James Gray is one hell of a filmmaker, but if you run in film circles, you probably already knew that. The director of such modern classics like We Own the Night and The Immigrant is shaping up to be one of the premier chroniclers of the 20th century in modern cinema. After all the difficulties he had making The Immigrant, many expected him to move away from the period pieces and do something different.
Yet he doubled down.
With his new film, The Lost City of Z (pronounced “zed”), Gray defies expectation once again, as he’s made a large and beautiful film full of adventure and exploration without sacrificing any of the skill that so defined his previous work. It’s a stunning blend of old and new, brilliantly acted by a surprisingly deep cast, and it’s one of the best movies you’ll see all year.
Based on David Grann’s New Yorker article-turned-bestseller, The Lost City of Z tells the story of Percy Fawcett, a Lieutenant in the English Army, who is tasked by the Royal Geographical Society to go to the Amazon and help prevent a war between several countries by mapping out the location of rubber trees. Fawcett, whose father disgraced his family’s name in the eyes of polite society, jumps at the opportunity to improve his status in life. Accompanied by a grizzled aide-de-camp (Robert Pattinson), their trek initial goes according to plan — hostile villagers and uncompromising terrain undermine them at every turn, but their courage sees them through. On one fateful day, Fawcett shares idle chatter with a native slave, who tells him of the great achievements of the civilizations that used to inhabit the area.
At first, Fawcett doesn’t believe the guide, but as their journey continues, he finds artifacts that prove to him that these civilizations existed. This evidence challenges his beliefs (and the white-centric POV of many of his contemporaries) and soon he mounts another journey to what he dubs “the lost city of Z,” to find and honor those who were previously skipped over by a prejudiced world. Along the way, his relationship with his family (Sienna Miller and Tom Holland amongst others) will be tested, and he’ll face incredible opposition- not from the native people as one might expect, but from fellow explorers. Despite all of this, Fawcett never gives up, and on his third exposition, disappears into the rainforest, never to be seen again.
Out of the overall excellent cast (Holland and Pattinson give fantastic turns), there aren’t enough superlatives to hurl at the work Charlie Hunnam does here. Despite leading turns in Sons of Anarchy and Pacific Rim, he’s never really been able to rise above the pack. Often, he portrays the generic and attractive leading man so many Hollywood movies are stacked with these days (there must exist a challenge out there where participants are forced to tell him apart from Garrett Hedlund, which is significantly harder than it sounds), but Grey gives him something completely different to play with with. In turn, Hunnam gives the performance of his career, and he’s truly fantastic at navigating what would be an almost impossible role in the hands of some of his contemporaries.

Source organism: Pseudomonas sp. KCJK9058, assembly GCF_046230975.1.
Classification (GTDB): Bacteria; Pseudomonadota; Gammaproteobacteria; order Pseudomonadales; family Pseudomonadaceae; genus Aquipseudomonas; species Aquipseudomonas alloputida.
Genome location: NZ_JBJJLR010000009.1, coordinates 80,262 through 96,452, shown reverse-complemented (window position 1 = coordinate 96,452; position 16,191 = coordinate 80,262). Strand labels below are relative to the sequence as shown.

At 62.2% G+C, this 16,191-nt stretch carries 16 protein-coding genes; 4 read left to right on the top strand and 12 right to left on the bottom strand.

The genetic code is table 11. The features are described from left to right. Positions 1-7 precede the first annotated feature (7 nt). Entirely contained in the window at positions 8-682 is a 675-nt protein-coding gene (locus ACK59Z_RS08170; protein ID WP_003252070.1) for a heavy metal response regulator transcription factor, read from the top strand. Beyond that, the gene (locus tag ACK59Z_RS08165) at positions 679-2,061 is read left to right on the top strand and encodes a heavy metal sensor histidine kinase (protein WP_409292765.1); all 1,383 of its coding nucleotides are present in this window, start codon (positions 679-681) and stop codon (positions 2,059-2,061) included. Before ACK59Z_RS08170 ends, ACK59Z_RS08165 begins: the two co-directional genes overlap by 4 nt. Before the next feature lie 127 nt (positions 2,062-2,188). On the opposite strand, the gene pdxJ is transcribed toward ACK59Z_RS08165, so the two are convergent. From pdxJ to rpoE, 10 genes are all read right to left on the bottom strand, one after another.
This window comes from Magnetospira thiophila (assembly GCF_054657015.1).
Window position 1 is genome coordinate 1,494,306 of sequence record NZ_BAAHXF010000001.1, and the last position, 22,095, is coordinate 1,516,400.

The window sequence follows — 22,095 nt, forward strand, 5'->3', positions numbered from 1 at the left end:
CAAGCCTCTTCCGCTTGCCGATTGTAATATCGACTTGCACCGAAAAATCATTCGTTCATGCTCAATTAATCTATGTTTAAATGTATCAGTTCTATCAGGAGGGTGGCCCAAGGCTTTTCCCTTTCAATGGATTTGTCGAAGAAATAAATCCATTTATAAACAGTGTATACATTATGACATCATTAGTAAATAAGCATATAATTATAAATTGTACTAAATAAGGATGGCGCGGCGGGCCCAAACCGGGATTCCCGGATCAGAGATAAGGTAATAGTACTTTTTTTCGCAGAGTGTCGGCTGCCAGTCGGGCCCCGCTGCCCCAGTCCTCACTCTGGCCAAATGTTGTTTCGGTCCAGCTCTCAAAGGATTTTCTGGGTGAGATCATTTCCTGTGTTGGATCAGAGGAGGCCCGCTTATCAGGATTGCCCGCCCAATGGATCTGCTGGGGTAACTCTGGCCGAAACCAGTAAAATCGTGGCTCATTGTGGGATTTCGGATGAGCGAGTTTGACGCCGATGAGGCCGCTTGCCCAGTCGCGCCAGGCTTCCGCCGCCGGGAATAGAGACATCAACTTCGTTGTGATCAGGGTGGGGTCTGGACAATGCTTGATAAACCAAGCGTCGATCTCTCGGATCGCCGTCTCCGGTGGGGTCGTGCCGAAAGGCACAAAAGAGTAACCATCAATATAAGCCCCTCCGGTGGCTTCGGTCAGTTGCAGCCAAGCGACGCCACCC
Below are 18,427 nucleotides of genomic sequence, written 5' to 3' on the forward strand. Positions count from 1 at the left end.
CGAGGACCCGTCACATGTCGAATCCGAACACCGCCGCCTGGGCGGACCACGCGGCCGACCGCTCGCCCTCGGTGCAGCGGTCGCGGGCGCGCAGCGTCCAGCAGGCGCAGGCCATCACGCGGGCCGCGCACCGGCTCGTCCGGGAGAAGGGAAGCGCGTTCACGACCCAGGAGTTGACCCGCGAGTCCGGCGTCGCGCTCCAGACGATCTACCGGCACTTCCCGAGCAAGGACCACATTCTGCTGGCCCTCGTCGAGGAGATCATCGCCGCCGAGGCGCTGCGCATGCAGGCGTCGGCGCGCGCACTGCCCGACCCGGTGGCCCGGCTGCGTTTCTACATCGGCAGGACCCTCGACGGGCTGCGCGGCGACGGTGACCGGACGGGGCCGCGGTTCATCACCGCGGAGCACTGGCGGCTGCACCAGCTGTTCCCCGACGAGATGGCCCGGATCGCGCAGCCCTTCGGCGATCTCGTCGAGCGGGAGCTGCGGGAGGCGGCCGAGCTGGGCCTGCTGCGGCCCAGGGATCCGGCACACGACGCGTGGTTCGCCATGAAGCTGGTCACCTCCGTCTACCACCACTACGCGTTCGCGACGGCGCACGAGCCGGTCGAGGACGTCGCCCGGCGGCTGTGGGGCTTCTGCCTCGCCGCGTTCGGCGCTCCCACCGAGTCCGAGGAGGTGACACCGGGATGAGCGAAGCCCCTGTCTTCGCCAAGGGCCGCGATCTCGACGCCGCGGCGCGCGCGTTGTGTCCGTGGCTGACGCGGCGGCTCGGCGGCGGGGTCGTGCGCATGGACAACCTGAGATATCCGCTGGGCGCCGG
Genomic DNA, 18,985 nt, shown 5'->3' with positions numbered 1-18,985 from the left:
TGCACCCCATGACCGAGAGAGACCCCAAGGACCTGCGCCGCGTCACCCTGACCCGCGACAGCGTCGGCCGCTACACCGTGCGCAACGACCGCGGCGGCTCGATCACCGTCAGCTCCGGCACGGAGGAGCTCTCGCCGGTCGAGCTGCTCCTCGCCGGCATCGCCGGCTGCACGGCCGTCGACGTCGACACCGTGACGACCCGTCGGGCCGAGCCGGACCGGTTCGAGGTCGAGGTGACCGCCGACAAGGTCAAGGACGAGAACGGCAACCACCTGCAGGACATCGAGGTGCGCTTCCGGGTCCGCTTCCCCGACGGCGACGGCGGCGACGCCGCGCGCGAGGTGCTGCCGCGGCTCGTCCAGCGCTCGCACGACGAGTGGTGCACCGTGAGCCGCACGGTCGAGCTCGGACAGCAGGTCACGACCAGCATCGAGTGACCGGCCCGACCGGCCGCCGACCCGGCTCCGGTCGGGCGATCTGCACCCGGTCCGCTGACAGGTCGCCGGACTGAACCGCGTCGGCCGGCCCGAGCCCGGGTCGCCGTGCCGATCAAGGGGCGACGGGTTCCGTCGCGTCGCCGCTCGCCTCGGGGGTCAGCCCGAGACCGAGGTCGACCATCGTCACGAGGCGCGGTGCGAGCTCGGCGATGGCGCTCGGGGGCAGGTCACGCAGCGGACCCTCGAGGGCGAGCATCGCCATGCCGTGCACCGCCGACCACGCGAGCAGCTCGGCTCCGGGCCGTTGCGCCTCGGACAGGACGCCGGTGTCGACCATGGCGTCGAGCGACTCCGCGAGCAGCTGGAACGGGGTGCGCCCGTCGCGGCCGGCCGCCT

Seriously: Weaker actors would absolutely default to the kind of boisterous excitement and assholish drive that can define obsessive explorer types, and Hunnam never does that. His Percy Fawcett is a man who loves his family and wishes to redeem his name in the eyes of high society, but at no point does his increasing interest in the Amazon feel like a true betrayal of family (his son’s eventual change of heart being a big part in this), and never feels selfish enough to taint his endeavours with the stink of vanity. And as it stands, so much of this film relies on the audience’s belief in Fawcett’s change of heart away from prejudice with regards to the Amazonian civilizations and the intelligence of the people there, and Hunnam is able to sell this with a beautiful earnestness that might be the reason you keep hearing that this is a throwback to a different era of cinema.
The obvious comparisons lie in the past, to the David Lean epics and early Herzog, but there’s a truly moving streak of romance that lies in this at this film’s heart, and manifests itself outright near the end of the film, where Fawcett and his son head out on their “doomed” final expedition. Perhaps it’s Gray’s subdued and subtle script, which strips the meta-narrative of the book out of his film, and focuses deeply on making its characters relatable. Perhaps it’s the simple yet gorgeous flourishes in the editing, as editors John Axelrad and Lee Haugen give the film match cuts so satisfying to watch that they feel like puzzle pieces fitting perfectly together. Perhaps it’s assisted and cultivated by the beautiful warmth of Darius Khondji’s celluloid cinematography, endowing the river stand-ins for the Amazon with a beautiful golden haze that barely obscures the lushness of the forests, and the deep blues and greys that define his icy Europe, running from the stately meeting halls of the Royal Geographical Society in London to the grimy hellholes of No Man’s Land in the Somme.
Hell, the photography alone is enough to make you choke up, and The Lost City of Z deserves to be seen on the biggest screen you can find, preferably on 35mm itself. Obviously there’s so much more to discuss about The Lost City of Z after its general release, especially with regards to colonialism and the portrayal of native peoples — both of which are, in the opinion of this writer, handled well by the film — but alone on its virtues as a story and as a cinematic experience, it’s absolutely essential viewing.
‘The Lost City of Z’ is in select theaters now. Follow Nick Johnston on Twitter @onlysaysficus.